4. Ion beam analysis and co-sputtering simulation (CO-SS) of bi-metal films produced by magnetron co-sputtering

    NASA Astrophysics Data System (ADS)

    Cruz, J.; Andrade, E.; Muhl, S.; Canto, C.; de Lucio, O.; Chávez, E.; Rocha, M. F.; Garcés-Medina, E.

    2016-03-01

    Magnetron sputtering is widely used to deposit thin films on different types of substrates. An important application of this method is to make multicomponent thin films using co-sputtering, where two or more elements are included in the target. The thickness and elemental composition of the films depend on the experimental parameters used, the system geometry and the spatial distribution of the elements in the target. If the target is made of two spatially separate pieces of the materials, then the composition of the deposit depends on a combination of the relative areas, the sputtering yield and the angular distribution of the emission of the sputtered flux of each material. In this work, a co-sputtering simulation program, known as CO-SS, was developed to simulate the thickness and composition of metal films produced by DC magnetron sputtering (Al) and co-sputtering (Al + Ti). The CO-SS code models the angular distribution of particles ejected by sputtering from the target, where this is assumed to vary as cosn β , where n is a free parameter and β is the angle of ejection relative to the normal to the surface of the target, and the sputtering yield of each material. The program also takes into account other geometry factors such as the distance between the target and the substrate, and the size of the substrate. Rutherford backscattering (RBS) using 4He was employed to measure the thickness and the composition of the films deposited on glass cover slides in order to assess the CO-SS program. The film thickness was also measured by profilometry. The CO-SS code was found to accurately model the experimental results for both the Al and Ti/Al films. The CO-SS code is freely available for use from http://demonstrations.wolfram.com/CoSputteringSimulationCOSS/.

  5. Microfabricated ion frequency standard

    DOEpatents

    Schwindt, Peter; Biedermann, Grant; Blain, Matthew G.; Stick, Daniel L.; Serkland, Darwin K.; Olsson, III, Roy H.

    2010-12-28

    A microfabricated ion frequency standard (i.e. an ion clock) is disclosed with a permanently-sealed vacuum package containing a source of ytterbium (Yb) ions and an octupole ion trap. The source of Yb ions is a micro-hotplate which generates Yb atoms which are then ionized by a ultraviolet light-emitting diode or a field-emission electron source. The octupole ion trap, which confines the Yb ions, is formed from suspended electrodes on a number of stacked-up substrates. A microwave source excites a ground-state transition frequency of the Yb ions, with a frequency-doubled vertical-external-cavity laser (VECSEL) then exciting the Yb ions up to an excited state to produce fluorescent light which is used to tune the microwave source to the ground-state transition frequency, with the microwave source providing a precise frequency output for the ion clock.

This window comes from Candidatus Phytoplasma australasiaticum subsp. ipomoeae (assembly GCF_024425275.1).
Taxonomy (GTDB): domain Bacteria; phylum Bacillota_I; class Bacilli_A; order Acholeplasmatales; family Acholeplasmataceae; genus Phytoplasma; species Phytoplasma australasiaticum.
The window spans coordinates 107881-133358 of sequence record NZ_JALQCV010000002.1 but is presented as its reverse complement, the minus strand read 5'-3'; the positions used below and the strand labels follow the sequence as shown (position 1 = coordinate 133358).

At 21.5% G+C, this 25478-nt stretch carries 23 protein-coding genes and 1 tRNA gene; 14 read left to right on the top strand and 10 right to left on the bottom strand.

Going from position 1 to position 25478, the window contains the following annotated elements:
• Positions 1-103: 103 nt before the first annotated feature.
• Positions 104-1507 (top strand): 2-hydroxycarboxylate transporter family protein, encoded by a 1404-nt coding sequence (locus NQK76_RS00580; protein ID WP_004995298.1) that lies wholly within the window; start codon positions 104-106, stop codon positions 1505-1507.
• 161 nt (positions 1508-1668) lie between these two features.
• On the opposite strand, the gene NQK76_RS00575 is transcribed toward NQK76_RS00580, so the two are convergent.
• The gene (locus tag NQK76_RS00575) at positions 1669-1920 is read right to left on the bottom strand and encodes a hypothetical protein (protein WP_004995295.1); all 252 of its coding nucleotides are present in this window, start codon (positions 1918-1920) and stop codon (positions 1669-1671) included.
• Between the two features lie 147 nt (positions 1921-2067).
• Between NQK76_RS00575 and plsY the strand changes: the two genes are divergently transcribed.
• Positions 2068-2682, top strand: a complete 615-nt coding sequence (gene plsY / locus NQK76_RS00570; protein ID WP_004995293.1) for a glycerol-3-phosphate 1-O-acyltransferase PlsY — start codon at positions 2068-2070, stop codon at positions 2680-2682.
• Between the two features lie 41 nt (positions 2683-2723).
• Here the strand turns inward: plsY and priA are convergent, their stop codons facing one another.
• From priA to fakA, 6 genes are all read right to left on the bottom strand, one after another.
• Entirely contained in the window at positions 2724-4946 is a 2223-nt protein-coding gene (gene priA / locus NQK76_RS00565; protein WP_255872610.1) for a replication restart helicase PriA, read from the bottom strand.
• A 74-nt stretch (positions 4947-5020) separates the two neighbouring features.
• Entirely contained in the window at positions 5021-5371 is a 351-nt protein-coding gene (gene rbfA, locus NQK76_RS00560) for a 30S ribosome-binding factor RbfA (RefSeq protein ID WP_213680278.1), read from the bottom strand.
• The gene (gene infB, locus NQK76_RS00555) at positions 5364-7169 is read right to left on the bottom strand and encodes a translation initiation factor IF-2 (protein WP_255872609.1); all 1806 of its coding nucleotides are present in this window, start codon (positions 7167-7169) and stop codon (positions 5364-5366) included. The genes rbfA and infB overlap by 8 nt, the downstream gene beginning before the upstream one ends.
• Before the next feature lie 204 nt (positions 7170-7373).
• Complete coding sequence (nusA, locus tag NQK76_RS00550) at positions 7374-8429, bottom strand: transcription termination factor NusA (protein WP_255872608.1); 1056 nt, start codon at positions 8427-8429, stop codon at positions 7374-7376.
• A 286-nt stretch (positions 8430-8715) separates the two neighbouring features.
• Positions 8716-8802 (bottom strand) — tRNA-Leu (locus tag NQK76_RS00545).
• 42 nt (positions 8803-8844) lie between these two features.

6. Space and time resolved spectroscopy of laser-produced plasmas: A study of density-sensitive x-ray transitions in helium-like and neon-like ions

    SciTech Connect

    Young, Bruce Kai Fong

    1988-09-01

    The determination of level populations and detailed population mechanisms in dense plasmas has become an increasingly important problem in atomic physics. In this work, the density variation of line intensities and level populations in aluminum K-shell and molybdenum and silver L-shell emission spectra have been measured from high-powered, laser-produced plasmas. For each case, the density dependence of the observed line emission is due to the effect of high frequency electron-ion collisions on metastable levels. The density dependent line intensities vary greatly in laser-produced plasmas and can be used to extract detailed information concerning the population kinetics and level populations of the ions. The laser-plasmas had to be fully characterized in order to clearly compare the observed density dependence with atomic theory predictions. This has been achieved through the combined use of new diagnostic instruments and microdot targets which provided simultaneously space, time, and spectrally resolved data. The plasma temperatures were determined from the slope of the hydrogen-like recombination continuum. The time resolved electron density profiles were measured using multiple frame holographic interferometry. Thus, the density dependence of K-shell spectral lines could be clearly examined, independent of assumptions concerning the dynamics of the plasma. In aluminum, the electron density dependence of various helium-like line intensity ratios were measured. Standard collisional radiative equilibrium models fail to account for the observed density dependence measured for the ''He/sub ..cap alpha..//IC'' ratio. Instead, a quasi-steady state atomic model based on a purely recombining plasma is shown to accurately predict the measured density dependence. This same recombining plasma calculation successfully models the density dependence of the high-n ''He/sub ..gamma..//He/sub ..beta../'' and ''He/sub delta//He/sub ..beta../'' helium-like resonance line intensity